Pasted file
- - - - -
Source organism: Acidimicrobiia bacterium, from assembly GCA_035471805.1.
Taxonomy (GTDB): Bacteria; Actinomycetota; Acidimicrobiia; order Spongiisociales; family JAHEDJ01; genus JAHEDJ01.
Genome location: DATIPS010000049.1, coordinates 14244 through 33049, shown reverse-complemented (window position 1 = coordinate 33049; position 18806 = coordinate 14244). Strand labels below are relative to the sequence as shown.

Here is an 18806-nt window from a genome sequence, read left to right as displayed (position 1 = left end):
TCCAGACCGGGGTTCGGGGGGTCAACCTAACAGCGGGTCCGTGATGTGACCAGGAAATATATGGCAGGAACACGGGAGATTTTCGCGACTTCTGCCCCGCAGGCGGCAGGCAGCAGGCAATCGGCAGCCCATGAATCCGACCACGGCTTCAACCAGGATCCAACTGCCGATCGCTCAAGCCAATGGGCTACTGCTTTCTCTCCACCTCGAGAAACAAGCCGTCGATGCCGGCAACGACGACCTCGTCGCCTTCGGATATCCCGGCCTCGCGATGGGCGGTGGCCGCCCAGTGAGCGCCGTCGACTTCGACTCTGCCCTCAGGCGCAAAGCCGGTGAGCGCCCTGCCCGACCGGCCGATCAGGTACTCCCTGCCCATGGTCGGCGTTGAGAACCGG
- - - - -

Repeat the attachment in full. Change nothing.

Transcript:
Source organism: Acidimicrobiia bacterium, from assembly GCA_035471805.1.
Taxonomy (GTDB): Bacteria; Actinomycetota; Acidimicrobiia; order Spongiisociales; family JAHEDJ01; genus JAHEDJ01.
Genome location: DATIPS010000049.1, coordinates 14244 through 33049, shown reverse-complemented (window position 1 = coordinate 33049; position 18806 = coordinate 14244). Strand labels below are relative to the sequence as shown.

Here is an 18806-nt window from a genome sequence, read left to right as displayed (position 1 = left end):
TCCAGACCGGGGTTCGGGGGGTCAACCTAACAGCGGGTCCGTGATGTGACCAGGAAATATATGGCAGGAACACGGGAGATTTTCGCGACTTCTGCCCCGCAGGCGGCAGGCAGCAGGCAATCGGCAGCCCATGAATCCGACCACGGCTTCAACCAGGATCCAACTGCCGATCGCTCAAGCCAATGGGCTACTGCTTTCTCTCCACCTCGAGAAACAAGCCGTCGATGCCGGCAACGACGACCTCGTCGCCTTCGGATATCCCGGCCTCGCGATGGGCGGTGGCCGCCCAGTGAGCGCCGTCGACTTCGACTCTGCCCTCAGGCGCAAAGCCGGTGAGCGCCCTGCCCGACCGGCCGATCAGGTACTCCCTGCCCATGGTCGGCGTTGAGAACCGG